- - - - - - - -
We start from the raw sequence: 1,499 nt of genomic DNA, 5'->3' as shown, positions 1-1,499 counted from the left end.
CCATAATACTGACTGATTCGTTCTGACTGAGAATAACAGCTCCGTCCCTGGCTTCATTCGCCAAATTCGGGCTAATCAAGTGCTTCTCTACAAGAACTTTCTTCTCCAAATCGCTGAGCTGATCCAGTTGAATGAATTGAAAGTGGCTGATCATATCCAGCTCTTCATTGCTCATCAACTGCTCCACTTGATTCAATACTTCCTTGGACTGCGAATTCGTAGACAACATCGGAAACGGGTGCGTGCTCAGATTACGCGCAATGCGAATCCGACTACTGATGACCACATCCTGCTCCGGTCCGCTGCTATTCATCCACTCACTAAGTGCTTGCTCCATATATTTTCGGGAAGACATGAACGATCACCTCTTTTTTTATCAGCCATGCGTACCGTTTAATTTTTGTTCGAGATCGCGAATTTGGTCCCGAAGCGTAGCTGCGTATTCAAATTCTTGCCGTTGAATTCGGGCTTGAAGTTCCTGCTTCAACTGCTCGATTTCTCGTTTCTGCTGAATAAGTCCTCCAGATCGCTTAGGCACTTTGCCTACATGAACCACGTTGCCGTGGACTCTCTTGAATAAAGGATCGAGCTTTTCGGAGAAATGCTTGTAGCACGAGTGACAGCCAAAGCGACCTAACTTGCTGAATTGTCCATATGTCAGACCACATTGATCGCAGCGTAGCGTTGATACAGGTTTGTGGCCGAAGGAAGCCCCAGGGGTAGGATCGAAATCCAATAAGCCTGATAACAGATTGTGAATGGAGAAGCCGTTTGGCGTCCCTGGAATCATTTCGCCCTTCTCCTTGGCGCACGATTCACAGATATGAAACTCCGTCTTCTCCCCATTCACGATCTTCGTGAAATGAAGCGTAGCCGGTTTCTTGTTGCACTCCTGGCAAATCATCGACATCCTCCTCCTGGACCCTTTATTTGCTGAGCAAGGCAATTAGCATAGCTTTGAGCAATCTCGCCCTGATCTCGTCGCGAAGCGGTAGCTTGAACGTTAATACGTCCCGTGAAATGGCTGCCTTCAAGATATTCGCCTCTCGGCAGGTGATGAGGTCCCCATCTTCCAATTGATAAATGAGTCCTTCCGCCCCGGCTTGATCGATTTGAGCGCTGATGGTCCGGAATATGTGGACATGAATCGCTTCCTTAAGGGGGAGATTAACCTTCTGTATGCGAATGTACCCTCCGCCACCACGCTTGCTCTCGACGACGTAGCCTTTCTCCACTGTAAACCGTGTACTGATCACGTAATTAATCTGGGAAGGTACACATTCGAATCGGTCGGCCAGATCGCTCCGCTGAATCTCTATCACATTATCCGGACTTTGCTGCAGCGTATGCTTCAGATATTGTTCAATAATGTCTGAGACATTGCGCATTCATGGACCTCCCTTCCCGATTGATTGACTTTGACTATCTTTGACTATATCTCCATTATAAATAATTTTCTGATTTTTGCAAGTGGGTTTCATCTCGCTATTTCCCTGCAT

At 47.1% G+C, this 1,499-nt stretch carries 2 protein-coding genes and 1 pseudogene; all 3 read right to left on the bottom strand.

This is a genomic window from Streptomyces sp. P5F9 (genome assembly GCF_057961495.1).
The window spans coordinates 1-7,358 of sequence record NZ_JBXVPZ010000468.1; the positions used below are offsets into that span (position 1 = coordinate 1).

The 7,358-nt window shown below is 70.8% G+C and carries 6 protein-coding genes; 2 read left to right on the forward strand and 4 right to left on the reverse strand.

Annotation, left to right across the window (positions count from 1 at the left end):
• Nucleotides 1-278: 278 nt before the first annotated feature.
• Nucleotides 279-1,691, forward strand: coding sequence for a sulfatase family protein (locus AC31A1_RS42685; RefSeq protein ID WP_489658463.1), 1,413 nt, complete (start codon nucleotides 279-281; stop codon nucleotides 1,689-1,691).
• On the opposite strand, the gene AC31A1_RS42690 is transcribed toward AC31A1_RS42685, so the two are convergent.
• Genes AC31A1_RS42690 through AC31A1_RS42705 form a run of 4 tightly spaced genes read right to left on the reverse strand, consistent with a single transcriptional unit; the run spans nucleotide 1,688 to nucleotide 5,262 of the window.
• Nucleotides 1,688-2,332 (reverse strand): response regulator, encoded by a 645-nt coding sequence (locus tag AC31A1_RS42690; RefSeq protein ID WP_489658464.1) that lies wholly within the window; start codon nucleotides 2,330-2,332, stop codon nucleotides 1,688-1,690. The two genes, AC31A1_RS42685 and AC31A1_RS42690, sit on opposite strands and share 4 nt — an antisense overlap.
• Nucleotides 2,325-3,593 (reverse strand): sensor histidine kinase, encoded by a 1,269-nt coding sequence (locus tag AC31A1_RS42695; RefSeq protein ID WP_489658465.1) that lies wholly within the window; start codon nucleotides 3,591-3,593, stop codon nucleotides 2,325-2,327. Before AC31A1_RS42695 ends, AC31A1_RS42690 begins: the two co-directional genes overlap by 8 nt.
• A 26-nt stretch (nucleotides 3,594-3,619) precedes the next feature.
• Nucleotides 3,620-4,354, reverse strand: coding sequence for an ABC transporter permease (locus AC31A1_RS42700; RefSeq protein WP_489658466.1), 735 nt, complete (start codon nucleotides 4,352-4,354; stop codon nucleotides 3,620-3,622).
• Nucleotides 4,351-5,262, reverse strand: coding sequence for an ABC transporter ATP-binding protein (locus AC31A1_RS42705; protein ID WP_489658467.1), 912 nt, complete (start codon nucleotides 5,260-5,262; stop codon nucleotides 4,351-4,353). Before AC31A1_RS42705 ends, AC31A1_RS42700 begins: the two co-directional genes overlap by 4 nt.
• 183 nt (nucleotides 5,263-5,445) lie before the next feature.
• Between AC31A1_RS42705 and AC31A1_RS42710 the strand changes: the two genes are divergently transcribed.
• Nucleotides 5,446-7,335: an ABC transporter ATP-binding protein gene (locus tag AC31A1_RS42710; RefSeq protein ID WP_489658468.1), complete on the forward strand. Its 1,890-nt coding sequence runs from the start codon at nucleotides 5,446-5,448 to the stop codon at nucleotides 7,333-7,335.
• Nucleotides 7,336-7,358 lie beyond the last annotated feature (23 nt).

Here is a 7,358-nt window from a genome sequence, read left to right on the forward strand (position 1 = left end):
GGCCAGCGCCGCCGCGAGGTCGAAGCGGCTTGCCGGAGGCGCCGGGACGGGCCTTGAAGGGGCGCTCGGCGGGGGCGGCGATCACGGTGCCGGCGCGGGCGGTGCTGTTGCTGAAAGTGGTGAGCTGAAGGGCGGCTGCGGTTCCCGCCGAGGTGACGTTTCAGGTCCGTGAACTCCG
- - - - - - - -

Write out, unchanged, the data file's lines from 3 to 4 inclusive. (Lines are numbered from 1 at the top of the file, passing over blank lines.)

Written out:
At 47.1% G+C, this 1,499-nt stretch carries 2 protein-coding genes and 1 pseudogene; all 3 read right to left on the bottom strand.

This is a genomic window from Streptomyces sp. P5F9 (genome assembly GCF_057961495.1).